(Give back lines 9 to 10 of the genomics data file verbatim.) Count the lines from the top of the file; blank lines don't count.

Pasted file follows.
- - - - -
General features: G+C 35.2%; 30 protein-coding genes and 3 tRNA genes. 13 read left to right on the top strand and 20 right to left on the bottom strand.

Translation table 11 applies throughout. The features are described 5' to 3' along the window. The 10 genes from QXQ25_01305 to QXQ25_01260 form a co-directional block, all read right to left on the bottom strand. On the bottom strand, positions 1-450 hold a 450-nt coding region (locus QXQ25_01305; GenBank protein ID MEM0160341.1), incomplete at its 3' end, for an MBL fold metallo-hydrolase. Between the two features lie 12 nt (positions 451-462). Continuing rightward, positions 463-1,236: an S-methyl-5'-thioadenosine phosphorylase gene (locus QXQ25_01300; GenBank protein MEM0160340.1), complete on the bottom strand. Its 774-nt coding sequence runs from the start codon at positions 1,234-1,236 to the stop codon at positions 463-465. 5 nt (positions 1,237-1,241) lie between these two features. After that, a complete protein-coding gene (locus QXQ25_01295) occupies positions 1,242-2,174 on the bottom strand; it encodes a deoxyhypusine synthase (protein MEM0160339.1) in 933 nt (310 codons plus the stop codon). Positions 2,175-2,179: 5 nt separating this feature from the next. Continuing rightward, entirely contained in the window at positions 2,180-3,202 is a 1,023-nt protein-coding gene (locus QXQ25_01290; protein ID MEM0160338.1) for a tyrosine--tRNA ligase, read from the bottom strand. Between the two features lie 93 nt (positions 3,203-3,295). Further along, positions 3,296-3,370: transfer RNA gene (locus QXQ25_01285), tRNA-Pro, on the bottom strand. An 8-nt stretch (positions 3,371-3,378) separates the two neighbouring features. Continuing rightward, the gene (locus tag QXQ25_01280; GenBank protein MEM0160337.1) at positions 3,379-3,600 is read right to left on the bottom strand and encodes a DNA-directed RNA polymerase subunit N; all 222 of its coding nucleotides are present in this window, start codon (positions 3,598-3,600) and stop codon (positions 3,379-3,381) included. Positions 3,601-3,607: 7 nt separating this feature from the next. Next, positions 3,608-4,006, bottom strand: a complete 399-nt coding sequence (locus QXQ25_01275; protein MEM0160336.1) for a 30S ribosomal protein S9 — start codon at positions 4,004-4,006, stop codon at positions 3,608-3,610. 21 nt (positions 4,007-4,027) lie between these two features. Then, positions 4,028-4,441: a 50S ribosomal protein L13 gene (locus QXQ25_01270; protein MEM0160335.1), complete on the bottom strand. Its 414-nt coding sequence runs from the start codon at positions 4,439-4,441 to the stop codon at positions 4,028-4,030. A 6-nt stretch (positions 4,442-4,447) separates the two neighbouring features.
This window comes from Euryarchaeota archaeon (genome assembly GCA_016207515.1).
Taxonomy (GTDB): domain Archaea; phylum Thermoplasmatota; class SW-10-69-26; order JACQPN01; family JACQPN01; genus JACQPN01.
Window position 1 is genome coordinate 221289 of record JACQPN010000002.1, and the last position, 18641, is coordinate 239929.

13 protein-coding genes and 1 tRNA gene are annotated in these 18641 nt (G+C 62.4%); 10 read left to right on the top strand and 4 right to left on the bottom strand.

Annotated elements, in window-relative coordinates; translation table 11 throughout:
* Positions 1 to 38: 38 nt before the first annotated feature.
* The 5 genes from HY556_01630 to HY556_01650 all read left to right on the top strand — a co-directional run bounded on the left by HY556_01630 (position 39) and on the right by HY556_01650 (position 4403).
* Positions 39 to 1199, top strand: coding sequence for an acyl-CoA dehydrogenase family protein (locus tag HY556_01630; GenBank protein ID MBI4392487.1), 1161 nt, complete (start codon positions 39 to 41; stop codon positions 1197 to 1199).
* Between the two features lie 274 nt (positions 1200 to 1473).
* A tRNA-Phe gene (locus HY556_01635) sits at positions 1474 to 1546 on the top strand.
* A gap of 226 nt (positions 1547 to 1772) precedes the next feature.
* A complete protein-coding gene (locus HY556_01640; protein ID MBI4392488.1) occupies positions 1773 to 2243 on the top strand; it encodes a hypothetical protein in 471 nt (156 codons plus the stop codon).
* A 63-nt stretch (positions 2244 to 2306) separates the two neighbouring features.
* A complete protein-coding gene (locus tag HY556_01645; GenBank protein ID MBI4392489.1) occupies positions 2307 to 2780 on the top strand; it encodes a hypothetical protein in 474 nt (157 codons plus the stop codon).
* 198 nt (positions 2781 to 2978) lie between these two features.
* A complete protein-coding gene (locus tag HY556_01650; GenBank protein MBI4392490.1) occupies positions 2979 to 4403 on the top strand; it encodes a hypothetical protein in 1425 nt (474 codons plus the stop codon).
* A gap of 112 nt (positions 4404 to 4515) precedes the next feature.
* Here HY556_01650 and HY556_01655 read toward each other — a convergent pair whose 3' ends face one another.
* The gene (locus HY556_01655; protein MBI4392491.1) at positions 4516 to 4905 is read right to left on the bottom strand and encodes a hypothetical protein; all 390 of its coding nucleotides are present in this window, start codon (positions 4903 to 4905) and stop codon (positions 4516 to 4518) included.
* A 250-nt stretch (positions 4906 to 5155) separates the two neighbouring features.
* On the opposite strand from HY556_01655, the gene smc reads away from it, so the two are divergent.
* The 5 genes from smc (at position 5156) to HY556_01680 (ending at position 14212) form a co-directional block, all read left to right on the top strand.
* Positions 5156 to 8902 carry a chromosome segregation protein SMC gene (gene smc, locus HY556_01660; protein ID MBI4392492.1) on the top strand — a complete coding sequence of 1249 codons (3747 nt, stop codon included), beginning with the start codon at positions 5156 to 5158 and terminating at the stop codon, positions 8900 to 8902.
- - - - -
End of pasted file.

* The 5 genes from HY556_01630 to HY556_01650 all read left to right on the top strand — a co-directional run bounded on the left by HY556_01630 (position 39) and on the right by HY556_01650 (position 4403).
* Positions 39 to 1199, top strand: coding sequence for an acyl-CoA dehydrogenase family protein (locus tag HY556_01630; GenBank protein ID MBI4392487.1), 1161 nt, complete (start codon positions 39 to 41; stop codon positions 1197 to 1199).